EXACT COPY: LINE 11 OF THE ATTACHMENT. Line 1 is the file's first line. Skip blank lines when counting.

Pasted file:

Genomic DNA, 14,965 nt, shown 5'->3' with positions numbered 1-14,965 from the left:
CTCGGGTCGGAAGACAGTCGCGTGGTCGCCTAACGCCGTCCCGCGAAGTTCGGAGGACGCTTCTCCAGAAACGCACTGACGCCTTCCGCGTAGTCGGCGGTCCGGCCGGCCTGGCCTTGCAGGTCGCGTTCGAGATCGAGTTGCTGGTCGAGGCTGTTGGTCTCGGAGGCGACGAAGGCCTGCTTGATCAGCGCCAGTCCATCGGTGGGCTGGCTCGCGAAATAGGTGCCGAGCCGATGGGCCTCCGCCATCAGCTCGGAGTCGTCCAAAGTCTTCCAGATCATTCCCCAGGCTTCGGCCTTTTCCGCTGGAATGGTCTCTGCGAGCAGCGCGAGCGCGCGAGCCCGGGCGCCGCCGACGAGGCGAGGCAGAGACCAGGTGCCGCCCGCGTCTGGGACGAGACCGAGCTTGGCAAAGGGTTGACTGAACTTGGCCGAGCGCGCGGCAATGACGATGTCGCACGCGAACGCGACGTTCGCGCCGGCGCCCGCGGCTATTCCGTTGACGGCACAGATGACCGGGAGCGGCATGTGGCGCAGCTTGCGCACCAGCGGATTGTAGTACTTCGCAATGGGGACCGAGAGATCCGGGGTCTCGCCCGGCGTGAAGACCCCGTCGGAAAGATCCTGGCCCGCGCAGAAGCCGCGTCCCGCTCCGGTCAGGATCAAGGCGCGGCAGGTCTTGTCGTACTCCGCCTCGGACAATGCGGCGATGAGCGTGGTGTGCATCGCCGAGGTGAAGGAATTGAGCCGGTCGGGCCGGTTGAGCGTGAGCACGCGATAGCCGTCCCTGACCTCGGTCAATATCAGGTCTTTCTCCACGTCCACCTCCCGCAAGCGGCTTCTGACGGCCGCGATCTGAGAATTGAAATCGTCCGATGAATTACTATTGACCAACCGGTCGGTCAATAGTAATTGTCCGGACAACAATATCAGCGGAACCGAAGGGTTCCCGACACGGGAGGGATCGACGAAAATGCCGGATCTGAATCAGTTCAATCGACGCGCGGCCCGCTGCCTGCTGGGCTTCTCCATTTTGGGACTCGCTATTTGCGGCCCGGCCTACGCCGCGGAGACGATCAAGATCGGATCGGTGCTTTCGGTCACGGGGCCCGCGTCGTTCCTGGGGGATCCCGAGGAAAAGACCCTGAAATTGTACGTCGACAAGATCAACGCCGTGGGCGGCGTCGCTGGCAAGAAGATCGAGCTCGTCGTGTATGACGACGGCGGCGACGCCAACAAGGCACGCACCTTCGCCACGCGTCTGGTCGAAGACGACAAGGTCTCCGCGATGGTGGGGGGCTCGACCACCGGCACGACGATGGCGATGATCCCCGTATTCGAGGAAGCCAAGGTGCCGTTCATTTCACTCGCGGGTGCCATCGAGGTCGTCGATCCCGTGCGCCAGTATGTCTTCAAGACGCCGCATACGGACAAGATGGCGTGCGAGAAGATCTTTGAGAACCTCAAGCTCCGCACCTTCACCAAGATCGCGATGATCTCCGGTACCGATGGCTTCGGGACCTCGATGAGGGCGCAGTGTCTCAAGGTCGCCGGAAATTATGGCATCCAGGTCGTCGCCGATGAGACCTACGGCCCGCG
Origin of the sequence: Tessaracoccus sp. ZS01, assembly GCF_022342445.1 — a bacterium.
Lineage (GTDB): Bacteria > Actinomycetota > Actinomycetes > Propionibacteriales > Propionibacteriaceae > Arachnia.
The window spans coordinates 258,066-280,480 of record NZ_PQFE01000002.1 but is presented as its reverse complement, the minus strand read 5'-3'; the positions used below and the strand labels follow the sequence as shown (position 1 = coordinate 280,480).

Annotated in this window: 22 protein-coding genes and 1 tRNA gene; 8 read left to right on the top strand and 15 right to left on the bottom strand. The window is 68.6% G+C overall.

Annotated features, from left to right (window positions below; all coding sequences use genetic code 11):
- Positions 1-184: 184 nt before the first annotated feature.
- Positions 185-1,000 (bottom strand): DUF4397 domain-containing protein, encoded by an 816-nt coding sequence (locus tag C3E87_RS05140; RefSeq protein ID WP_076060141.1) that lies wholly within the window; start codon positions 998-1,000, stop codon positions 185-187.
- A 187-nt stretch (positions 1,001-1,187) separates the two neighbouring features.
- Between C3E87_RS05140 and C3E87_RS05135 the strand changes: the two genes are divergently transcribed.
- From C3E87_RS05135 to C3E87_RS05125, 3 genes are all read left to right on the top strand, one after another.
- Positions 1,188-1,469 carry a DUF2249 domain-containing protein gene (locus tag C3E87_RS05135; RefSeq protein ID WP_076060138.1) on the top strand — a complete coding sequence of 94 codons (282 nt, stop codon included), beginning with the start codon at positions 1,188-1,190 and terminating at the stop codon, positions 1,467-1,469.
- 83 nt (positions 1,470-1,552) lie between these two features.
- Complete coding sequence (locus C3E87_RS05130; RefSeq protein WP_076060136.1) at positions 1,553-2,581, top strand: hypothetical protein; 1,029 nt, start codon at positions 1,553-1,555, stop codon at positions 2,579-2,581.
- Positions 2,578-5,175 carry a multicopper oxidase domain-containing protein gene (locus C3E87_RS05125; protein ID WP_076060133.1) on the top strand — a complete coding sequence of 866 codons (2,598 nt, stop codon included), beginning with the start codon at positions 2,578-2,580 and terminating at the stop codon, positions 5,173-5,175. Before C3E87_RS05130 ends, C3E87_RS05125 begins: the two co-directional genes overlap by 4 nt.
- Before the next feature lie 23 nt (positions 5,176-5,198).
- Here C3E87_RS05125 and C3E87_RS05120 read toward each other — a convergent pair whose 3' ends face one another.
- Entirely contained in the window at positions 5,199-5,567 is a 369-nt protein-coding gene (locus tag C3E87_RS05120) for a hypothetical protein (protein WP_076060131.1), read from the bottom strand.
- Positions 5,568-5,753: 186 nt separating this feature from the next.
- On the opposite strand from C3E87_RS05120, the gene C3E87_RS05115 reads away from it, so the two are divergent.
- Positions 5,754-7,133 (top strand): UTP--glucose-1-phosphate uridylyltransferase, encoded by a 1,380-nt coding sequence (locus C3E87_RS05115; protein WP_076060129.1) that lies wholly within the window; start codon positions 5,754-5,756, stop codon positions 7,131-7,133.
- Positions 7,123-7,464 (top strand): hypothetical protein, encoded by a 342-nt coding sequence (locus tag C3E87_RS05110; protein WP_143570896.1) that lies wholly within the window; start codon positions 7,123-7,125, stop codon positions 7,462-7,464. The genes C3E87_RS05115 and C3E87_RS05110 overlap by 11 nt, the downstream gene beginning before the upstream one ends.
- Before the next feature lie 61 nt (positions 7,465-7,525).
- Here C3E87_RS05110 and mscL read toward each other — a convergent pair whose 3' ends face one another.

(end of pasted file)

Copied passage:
- Between C3E87_RS05140 and C3E87_RS05135 the strand changes: the two genes are divergently transcribed.